Born To Buy

"Marketing is fundamentally altering the experience of childhood. Corporations have infiltrated the core activities and institutions of youth, with virtually no resistance from government or parents. Advertising is widespread in schools. Electronic media are replacing conventional play. We have become a nation that places a lower priority on teaching its children how to thrive socially, intellectually, and morally than it does on training them to consume.
Kids can recognize logos by eighteen months and before reaching their second birthday, they're asking for products by brand name. By three and a half years old, experts say children start to believe that brands communicate their personal qualities. Upon arrival at the schoolhouse steps, the typical first grader can evoke hundreds of brands, and he or she has already accumulated an unprecedented amount of possessions.
As kids age, they turn to teen culture, which is is saturated by the media with gratutious sexuality, based on unrealistic body images, constraining gender stereotypes, and, all too frequently, the degradation of women.
The dominant teen culture is also rife with materialism and preaches that if you're not rich, you're a loser. Adolescents are subjected to unremitting pressure to conform to the market's definition of cool. And now these values have migrated down to younger children. Eight and nine year olds watch reality shows and other prime-time fare ostensibly aimed at teens and adults. Marketers are deliberately investing children's culture with themes and sensibilities that have worked with teens - a widespread practice known as "tweening".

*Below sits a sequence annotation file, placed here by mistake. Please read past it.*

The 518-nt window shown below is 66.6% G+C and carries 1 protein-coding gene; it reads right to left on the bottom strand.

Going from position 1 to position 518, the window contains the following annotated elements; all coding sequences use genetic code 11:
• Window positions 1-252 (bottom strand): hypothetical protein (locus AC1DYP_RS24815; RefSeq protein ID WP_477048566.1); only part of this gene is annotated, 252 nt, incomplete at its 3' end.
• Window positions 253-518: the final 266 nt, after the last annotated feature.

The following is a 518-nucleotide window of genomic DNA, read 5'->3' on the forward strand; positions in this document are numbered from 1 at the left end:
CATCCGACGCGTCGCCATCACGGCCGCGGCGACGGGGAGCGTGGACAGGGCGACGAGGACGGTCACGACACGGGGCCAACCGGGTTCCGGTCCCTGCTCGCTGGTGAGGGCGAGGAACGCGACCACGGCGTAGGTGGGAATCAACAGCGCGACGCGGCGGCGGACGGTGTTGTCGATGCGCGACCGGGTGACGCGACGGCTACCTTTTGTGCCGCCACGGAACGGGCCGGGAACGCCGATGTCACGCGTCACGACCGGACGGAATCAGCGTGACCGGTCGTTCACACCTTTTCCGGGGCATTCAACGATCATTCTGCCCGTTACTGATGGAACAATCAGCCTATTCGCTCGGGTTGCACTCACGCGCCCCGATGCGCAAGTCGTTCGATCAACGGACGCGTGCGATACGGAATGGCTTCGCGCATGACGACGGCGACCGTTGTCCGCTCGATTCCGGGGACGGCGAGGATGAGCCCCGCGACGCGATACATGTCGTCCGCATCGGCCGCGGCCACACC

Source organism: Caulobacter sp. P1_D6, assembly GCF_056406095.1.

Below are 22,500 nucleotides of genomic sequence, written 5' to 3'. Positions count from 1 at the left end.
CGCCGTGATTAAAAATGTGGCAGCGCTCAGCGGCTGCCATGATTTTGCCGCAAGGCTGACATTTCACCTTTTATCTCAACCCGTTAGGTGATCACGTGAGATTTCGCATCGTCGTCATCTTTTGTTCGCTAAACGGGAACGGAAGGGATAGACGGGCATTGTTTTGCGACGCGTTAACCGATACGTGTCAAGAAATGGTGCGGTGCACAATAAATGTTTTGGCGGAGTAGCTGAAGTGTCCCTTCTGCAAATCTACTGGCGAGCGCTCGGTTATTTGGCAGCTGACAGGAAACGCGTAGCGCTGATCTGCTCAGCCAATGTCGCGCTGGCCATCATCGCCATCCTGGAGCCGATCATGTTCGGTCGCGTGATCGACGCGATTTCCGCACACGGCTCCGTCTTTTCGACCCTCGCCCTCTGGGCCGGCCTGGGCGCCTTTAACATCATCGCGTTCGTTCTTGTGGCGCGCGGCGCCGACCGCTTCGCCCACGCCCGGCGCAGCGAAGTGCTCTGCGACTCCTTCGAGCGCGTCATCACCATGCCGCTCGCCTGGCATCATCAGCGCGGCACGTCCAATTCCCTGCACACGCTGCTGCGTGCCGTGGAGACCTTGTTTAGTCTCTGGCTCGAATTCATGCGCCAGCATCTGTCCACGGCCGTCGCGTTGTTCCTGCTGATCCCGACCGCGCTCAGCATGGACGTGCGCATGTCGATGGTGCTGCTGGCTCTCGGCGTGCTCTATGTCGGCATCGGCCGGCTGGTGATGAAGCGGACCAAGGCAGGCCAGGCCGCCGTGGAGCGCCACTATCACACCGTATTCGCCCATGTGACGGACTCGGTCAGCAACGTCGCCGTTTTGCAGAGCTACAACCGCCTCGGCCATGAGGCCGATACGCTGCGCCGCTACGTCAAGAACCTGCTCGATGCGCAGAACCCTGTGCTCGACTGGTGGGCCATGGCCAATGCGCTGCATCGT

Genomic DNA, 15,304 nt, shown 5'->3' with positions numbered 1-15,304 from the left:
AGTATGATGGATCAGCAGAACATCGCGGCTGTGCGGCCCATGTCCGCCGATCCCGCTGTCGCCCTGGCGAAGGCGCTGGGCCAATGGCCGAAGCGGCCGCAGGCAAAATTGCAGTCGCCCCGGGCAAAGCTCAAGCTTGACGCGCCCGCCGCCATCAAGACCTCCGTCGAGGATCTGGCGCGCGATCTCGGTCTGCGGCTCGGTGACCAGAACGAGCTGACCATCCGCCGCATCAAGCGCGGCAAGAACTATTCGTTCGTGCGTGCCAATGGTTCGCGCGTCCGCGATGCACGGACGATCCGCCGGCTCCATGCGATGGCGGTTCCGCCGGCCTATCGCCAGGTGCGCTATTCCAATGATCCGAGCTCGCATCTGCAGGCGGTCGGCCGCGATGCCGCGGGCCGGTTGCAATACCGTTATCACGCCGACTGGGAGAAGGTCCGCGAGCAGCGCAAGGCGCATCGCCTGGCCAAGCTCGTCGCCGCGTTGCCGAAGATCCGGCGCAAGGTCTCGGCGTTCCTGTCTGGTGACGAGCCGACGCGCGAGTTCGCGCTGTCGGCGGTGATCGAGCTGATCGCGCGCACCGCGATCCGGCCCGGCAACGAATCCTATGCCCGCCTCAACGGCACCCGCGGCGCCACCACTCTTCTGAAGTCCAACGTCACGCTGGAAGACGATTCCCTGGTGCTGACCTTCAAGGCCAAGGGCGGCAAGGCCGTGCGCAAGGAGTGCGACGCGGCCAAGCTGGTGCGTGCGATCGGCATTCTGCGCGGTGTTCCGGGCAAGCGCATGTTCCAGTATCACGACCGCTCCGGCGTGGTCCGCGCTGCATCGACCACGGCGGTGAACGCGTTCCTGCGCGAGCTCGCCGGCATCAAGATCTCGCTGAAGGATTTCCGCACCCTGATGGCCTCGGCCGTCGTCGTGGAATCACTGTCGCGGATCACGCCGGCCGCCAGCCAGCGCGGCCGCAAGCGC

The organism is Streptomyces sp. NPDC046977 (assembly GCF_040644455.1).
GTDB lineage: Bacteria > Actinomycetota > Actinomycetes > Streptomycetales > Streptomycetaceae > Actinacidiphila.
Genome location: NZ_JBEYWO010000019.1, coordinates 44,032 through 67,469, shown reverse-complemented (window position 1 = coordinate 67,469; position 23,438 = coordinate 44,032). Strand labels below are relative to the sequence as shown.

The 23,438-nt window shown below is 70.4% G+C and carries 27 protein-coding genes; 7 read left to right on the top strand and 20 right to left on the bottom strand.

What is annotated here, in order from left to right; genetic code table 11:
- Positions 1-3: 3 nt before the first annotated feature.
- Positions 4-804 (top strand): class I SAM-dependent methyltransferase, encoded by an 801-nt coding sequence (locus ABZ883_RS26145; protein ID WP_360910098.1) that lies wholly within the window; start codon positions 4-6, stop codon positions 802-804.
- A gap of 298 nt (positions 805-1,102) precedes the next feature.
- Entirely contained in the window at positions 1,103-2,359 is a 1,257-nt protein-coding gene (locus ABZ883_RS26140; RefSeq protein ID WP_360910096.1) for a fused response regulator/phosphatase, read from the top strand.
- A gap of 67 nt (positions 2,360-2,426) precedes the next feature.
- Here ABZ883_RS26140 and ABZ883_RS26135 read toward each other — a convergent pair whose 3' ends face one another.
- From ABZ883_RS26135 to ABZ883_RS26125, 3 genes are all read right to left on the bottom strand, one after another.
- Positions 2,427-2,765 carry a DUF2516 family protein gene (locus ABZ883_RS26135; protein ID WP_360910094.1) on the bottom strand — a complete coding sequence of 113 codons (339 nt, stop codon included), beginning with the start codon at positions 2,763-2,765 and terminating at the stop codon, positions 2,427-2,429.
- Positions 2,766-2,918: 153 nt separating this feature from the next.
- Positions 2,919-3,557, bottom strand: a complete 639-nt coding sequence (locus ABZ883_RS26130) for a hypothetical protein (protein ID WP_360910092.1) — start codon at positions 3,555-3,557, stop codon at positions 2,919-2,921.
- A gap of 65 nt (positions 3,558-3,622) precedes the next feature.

These developments have not been beneficial. Research has shown that involvement in consumer culture causes dysfunction in the forms of depression, anxiety, low self-esteem and psychosomatic complaints.
American youth has emerged as the most brand-oriented, consumer-involved, and materialistic generation in history."

- excerpted from Born To Buy by Juliet Schor

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